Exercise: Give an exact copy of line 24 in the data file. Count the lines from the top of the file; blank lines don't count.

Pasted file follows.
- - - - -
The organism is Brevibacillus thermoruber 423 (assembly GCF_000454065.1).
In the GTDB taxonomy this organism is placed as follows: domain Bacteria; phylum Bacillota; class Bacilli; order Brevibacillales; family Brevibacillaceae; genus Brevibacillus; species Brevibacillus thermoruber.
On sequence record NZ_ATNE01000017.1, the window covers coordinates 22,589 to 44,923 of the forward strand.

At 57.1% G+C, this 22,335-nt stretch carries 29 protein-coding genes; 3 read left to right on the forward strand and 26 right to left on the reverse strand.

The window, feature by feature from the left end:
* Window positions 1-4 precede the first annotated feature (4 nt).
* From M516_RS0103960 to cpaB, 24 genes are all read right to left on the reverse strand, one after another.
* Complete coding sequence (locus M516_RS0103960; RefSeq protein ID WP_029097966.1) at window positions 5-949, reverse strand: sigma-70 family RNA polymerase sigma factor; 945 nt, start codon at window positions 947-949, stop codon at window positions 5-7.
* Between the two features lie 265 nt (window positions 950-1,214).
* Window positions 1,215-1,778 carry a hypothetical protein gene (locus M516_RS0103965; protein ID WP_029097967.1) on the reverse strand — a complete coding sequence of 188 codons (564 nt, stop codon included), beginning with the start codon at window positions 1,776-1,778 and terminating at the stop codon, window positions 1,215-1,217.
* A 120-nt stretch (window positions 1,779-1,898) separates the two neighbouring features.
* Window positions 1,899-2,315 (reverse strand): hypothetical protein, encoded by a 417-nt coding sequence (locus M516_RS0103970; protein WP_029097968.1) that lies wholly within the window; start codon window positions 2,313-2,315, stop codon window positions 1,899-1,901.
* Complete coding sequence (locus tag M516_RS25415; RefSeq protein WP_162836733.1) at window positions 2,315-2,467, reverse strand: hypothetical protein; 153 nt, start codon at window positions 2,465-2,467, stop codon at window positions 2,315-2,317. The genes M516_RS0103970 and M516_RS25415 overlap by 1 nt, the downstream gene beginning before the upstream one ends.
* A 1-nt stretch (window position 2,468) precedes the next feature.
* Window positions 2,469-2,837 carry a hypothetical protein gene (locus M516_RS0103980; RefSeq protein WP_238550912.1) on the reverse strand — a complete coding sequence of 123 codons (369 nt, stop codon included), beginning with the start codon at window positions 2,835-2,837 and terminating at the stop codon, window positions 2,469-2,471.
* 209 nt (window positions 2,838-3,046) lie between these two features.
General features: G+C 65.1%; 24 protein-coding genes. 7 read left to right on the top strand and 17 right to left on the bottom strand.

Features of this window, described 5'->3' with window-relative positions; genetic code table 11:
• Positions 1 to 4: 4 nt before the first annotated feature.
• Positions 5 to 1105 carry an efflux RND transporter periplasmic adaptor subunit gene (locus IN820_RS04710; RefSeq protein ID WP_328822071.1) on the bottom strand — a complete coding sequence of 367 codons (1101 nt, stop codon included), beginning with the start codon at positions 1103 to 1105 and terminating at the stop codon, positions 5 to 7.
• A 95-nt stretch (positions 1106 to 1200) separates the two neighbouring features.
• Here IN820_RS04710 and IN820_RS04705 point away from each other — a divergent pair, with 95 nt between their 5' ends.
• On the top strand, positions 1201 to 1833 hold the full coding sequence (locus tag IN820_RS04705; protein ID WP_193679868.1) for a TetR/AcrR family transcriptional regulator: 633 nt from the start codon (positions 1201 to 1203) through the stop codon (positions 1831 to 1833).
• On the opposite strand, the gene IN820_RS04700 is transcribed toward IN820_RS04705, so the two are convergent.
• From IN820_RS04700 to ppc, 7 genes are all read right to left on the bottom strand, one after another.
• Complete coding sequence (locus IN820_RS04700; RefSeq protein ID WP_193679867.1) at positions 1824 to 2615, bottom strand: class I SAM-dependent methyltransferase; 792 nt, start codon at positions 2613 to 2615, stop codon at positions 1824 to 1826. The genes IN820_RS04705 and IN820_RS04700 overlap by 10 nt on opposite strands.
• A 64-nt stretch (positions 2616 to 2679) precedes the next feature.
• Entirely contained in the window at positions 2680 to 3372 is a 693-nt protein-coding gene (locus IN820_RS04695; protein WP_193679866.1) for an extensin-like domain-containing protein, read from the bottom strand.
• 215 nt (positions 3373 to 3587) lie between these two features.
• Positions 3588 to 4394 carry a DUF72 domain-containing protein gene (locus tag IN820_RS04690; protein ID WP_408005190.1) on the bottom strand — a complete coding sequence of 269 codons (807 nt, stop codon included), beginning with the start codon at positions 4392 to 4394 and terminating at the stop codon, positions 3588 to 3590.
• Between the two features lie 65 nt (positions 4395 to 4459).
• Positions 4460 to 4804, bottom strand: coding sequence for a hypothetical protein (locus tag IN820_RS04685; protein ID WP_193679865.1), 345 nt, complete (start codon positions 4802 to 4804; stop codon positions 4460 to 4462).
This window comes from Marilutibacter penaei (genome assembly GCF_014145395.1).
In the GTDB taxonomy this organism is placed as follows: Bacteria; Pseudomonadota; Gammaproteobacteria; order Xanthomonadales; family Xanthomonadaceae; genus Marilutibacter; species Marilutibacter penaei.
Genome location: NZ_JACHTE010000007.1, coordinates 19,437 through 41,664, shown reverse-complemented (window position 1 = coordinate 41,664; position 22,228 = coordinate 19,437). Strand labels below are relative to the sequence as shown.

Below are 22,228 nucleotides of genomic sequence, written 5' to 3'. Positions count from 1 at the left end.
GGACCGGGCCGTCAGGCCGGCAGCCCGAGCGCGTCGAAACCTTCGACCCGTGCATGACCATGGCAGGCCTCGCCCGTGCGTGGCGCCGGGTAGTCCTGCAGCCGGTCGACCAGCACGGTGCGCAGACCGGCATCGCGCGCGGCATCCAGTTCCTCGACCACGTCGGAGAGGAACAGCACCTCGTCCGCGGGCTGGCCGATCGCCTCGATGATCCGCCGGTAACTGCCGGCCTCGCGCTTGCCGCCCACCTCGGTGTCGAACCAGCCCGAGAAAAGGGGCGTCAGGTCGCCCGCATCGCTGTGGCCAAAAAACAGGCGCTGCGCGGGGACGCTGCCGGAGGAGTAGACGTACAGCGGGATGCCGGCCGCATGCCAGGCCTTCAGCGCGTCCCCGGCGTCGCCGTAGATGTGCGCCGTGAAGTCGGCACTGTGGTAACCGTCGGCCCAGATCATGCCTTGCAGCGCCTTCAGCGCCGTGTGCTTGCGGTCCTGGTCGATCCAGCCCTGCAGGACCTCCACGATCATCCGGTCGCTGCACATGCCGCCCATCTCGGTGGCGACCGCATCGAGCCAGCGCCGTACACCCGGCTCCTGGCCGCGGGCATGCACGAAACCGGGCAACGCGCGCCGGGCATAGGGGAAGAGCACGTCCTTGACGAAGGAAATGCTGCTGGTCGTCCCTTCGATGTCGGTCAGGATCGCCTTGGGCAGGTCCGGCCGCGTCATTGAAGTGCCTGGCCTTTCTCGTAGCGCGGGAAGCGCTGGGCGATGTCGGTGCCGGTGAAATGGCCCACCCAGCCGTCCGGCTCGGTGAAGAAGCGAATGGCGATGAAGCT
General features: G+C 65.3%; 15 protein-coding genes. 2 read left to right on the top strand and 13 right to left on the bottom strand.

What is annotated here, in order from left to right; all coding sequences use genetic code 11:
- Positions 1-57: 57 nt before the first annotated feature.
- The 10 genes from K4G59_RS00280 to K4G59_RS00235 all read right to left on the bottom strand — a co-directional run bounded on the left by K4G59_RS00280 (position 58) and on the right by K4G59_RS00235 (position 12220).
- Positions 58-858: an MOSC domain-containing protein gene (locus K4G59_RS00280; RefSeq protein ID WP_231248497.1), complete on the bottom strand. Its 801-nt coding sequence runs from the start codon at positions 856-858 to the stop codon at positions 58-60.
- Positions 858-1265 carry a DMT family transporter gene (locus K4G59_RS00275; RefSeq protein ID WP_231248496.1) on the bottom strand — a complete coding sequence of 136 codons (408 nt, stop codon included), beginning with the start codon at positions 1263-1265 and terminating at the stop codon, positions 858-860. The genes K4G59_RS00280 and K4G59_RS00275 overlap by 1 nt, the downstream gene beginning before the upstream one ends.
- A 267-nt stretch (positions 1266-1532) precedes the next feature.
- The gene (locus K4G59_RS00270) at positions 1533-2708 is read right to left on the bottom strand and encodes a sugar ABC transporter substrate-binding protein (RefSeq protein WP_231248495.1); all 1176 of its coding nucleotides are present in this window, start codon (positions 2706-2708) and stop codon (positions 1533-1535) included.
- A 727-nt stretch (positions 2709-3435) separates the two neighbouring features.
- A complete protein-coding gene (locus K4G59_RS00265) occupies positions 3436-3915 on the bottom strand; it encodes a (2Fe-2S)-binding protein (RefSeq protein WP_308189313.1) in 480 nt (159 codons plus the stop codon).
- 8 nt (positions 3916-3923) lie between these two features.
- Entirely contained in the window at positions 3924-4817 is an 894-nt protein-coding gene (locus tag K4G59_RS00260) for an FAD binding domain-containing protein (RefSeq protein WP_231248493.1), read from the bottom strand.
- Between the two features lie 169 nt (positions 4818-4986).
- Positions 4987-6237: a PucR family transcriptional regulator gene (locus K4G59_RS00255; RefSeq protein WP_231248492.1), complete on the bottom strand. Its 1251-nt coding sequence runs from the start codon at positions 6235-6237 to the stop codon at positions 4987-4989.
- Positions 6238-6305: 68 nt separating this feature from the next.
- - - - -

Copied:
• On the opposite strand, the gene IN820_RS04700 is transcribed toward IN820_RS04705, so the two are convergent.